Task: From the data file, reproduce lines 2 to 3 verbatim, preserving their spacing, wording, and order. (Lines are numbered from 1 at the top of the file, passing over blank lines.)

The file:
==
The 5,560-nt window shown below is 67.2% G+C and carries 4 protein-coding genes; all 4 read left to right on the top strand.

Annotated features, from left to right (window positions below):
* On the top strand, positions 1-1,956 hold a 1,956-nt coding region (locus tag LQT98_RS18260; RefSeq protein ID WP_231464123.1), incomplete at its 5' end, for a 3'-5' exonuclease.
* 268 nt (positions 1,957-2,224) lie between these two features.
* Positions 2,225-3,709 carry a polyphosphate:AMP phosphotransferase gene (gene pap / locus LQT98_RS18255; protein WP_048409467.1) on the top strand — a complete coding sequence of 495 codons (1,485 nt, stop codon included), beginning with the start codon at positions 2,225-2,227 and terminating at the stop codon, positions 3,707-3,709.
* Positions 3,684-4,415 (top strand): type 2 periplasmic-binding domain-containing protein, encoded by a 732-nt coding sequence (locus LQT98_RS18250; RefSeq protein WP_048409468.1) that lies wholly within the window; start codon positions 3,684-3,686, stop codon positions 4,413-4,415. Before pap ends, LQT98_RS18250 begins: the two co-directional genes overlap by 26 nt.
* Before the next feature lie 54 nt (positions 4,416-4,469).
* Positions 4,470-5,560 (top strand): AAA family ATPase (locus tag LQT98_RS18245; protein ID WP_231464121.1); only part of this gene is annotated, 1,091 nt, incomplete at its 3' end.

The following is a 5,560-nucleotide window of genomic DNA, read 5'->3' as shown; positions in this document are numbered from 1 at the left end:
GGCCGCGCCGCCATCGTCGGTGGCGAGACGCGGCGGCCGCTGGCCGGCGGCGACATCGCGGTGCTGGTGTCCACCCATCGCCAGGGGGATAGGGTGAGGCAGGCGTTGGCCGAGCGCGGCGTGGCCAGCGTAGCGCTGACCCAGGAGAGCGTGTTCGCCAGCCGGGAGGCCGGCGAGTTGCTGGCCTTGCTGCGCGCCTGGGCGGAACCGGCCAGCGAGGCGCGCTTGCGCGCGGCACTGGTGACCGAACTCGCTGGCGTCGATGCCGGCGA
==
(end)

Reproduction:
Annotated features, from left to right (window positions below):
* On the top strand, positions 1-1,956 hold a 1,956-nt coding region (locus tag LQT98_RS18260; RefSeq protein ID WP_231464123.1), incomplete at its 5' end, for a 3'-5' exonuclease.